But, I think, what happened when Russia invaded Ukraine was really telling. It was the time when we saw that, actually, cryptocurrencies are definitely what I consider a risk on asset. They're a speculative asset that may or may not work, may or may not stand the test of time. There's lots of optimism around it and, certainly, lots of ideas around how it can benefit society. But it's very much still a risky asset, as opposed to say something about other alternatives like gold, which are just considered slightly more boring, but risk-off assets and stuff. 
So when the Ukraine was invaded by Russia, then we saw the crypto price plummet, and we saw the gold price go up, for instance. But there's lots of advantages around this. Apart from even the hedging against inflation and the hedging against the systemic risk, and the payments technology, just generally speaking. 
The tech, the ability to program these currencies, is what's exciting a lot of people, isn't it? So I definitely think that crypto is here to stay. But we've all got to understand what it is and understand its nature. 
Adam:            Yes, we do have to understand what it is. Because you don't know it, it doesn't seem as solid as something like holding money in your hands. But then we all know that money doesn't have any backing anymore. And, as you've already mentioned, the inflation and the things with banks can be can be risky, as well. So as organizations are looking at to getting into alternative currencies, are there benefits that they can look at? You've already mentioned a lot of risks, but there have got to be benefits to getting into this. 
Jason:             Yes, there's huge ones, as I said. I mean, some alternatives do protect against inflation. I mean, you can't get any worse than fiat currency, in my mind, when it comes to inflation. I mean, it's the most terrible product in the world, when it comes to maintaining its purchasing power. 
So companies, especially ones who are long term, doing well, where they put that money, in order to maintain your purchasing power. 
Whether you're a company or an individual, you're having to make risky investments. Just to make sure you're maintaining your purchasing power of what's on your balance sheet, and that really, for me, is wrong. 
So we've all got to look for how alternatives can help us make that fight. And, as I said, transactions and payments, I mean, a lot of people are using cryptocurrencies for payments, and it could be stablecoins as well, for instance. Although we've got to remind ourselves that a stablecoin is still backed by the inferior, in my mind. And current fiat currency is no different just because it's a stablecoin, it's still losing, its purchasing power over time. But at least it has the technology wrapper around it with a stablecoin.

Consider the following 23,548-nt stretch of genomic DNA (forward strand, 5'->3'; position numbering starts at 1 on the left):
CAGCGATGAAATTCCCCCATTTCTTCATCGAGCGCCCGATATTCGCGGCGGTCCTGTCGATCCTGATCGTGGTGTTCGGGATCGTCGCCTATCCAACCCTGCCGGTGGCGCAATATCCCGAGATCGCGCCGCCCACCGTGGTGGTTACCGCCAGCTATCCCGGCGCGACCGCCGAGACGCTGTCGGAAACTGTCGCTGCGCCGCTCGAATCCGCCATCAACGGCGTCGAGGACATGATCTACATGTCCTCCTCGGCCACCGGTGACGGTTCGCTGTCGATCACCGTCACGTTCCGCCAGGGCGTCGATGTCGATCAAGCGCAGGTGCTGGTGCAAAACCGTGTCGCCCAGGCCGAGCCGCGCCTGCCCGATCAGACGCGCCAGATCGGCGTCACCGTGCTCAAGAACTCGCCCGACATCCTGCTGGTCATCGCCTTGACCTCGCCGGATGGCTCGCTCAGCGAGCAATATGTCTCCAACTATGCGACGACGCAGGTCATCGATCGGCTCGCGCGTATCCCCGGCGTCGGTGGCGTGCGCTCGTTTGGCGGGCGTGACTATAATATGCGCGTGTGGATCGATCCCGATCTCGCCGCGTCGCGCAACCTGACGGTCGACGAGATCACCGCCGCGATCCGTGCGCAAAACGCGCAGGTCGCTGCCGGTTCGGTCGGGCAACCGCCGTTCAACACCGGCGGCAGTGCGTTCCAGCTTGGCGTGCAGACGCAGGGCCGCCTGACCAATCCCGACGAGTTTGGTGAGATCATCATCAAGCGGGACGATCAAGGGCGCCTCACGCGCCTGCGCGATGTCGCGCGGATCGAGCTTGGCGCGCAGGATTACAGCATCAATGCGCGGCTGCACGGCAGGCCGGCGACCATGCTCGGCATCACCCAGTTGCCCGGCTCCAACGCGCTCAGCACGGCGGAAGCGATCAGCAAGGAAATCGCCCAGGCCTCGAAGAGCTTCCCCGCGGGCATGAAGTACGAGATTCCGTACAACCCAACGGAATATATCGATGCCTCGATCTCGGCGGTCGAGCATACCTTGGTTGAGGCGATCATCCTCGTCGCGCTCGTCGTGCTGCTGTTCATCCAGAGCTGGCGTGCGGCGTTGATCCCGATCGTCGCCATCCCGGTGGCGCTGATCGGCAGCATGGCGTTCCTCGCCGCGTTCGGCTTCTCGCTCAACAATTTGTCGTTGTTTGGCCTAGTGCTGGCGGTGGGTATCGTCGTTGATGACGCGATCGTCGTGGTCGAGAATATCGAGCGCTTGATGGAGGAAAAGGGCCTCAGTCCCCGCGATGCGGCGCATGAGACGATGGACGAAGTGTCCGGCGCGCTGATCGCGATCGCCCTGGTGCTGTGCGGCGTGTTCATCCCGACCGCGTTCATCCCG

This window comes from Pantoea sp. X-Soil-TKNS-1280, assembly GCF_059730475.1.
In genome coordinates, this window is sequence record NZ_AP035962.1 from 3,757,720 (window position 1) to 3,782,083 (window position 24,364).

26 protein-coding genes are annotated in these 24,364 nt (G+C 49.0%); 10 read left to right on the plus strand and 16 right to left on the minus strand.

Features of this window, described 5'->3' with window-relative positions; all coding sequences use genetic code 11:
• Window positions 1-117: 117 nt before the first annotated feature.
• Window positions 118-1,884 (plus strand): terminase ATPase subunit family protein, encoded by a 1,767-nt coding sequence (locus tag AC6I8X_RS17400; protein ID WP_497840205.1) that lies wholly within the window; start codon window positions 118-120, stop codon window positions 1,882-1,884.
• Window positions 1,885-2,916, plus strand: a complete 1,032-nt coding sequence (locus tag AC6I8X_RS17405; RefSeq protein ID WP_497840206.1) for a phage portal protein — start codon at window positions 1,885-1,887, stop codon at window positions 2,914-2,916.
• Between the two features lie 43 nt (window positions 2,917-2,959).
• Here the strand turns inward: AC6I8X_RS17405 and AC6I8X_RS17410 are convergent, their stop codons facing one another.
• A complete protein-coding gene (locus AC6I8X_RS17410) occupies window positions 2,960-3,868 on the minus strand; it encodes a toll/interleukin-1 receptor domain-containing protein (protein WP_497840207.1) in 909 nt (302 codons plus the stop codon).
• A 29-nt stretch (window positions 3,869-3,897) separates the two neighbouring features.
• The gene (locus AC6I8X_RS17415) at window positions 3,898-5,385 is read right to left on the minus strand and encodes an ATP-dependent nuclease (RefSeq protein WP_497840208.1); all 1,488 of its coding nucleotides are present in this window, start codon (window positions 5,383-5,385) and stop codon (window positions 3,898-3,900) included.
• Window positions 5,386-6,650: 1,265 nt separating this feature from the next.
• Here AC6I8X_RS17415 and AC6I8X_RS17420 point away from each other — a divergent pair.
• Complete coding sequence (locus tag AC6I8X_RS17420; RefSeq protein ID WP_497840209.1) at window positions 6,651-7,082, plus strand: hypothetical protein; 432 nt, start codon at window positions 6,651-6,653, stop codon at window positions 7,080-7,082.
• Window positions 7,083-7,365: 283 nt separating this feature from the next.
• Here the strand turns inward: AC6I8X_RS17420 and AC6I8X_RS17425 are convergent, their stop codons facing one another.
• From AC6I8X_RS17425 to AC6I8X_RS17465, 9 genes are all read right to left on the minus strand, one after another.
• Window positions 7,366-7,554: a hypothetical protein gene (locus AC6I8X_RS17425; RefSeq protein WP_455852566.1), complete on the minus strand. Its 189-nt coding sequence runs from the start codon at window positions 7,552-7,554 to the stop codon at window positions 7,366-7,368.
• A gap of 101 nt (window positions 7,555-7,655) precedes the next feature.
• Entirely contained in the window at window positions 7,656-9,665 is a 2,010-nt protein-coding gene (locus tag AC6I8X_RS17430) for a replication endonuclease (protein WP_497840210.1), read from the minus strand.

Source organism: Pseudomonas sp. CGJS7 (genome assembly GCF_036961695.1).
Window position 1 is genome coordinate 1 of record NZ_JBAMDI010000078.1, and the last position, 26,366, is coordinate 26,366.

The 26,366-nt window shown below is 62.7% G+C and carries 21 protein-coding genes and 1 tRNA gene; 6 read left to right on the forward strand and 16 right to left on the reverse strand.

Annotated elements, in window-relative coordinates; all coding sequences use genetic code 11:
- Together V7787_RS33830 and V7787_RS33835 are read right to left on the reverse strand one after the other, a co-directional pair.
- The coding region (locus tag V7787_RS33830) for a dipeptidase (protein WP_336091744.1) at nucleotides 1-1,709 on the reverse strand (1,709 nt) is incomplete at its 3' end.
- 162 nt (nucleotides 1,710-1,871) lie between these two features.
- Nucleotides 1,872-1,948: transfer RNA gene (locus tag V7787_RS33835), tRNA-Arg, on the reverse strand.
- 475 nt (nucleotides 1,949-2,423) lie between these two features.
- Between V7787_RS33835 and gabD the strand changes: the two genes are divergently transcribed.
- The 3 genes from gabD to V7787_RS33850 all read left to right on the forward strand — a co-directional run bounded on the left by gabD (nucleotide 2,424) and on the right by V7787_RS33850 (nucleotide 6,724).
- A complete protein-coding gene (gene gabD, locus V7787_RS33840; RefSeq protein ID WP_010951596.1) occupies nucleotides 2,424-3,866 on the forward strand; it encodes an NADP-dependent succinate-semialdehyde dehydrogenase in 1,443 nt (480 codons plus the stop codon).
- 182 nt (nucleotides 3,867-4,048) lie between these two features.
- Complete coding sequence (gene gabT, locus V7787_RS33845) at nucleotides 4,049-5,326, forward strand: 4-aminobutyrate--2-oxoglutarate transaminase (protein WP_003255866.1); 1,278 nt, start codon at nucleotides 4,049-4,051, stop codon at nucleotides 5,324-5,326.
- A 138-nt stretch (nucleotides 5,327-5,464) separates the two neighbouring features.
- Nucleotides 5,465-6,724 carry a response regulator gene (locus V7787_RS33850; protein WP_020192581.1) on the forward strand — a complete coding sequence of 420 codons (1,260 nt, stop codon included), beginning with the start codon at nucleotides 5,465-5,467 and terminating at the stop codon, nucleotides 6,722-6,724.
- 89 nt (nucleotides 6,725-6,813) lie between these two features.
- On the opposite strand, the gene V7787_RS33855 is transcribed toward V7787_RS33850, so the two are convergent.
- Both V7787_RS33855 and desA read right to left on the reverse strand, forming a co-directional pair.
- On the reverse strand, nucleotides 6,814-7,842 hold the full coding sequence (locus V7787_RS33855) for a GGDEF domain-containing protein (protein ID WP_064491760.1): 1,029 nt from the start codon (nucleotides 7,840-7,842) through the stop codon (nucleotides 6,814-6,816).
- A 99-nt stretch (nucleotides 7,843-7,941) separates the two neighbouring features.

So using cryptocurrencies, whether it's Bitcoin, or a stablecoin, to be able to move value from one part of the world to another, obviously, there's growing use of that. There's trillions of dollars' worth of transactions, now, happening and, sometimes, they're used for in real need. People trying to get money out of difficult regulatory environments.
People are worried in China now about what's going on with their premier, and is it a good business, friendly place anymore or not? And even though they've banned cryptocurrency, over there, mining et cetera. A lot of companies are still trying to use that to move money offshore. But, then, just genuinely trying to move money quickly, and it can be used for that. 
So, yes, they're all the benefits that we're all trying to find. I would say, though, that the idea that it's a get rich quick thing, you got to decide what business you're in. Are you in the business of making widgets or providing the service? Or you're in the business of using your hard-earned profits to speculate in markets? I don't really see that as a benefit. 
Adam:            Yes, that is really tough as you're trying to weight the benefits versus the... So you discuss a lot about gold as a risk-off asset. And if anybody's heard you talk, in the news, you talk a lot about the benefits of having gold. And maybe we can talk a little bit about that, and how can that benefit organizations, or people, or individuals who are looking to have a more not-as-risky asset in their portfolio.
Jason:             Sure, well, I mean, gold is valued, globally, by just about everybody on this planet. No matter what culture or region that you're from. No matter what demographic you're in, everybody understands the value of gold. Because gold has been the ultimate store of value for, literally, thousands of years. And it has a proven track record in holding its purchasing power. 
I mean, in the time, as I said, the dollar, and the pound, and the euro, et cetera had lost 85% of their purchasing power over my lifetime. Gold's purchasing power went up by over 500%. And, in fact, it still buys you what it did 2000 years ago, never mind just 50. So there is nothing that compares with gold, when it comes to store of value. 
But, of course, what about the medium of exchange? And a lot of people say, "Well, gold, it's a great store of value, but it's a useless medium of exchange." 
You can't exactly pop down to your local supplier and buy some goods with your gold. You can't chip that off, they're not going to accept coins, et cetera.
Well, actually people need to wake up. There are lots of changes in the space and, certainly, Glint has built technology that allows gold to be used as money. So, for instance, in Glint's case, what we've done is built a kind of payments and trading technology, that effectively allows you to diversify some of your working capital into gold.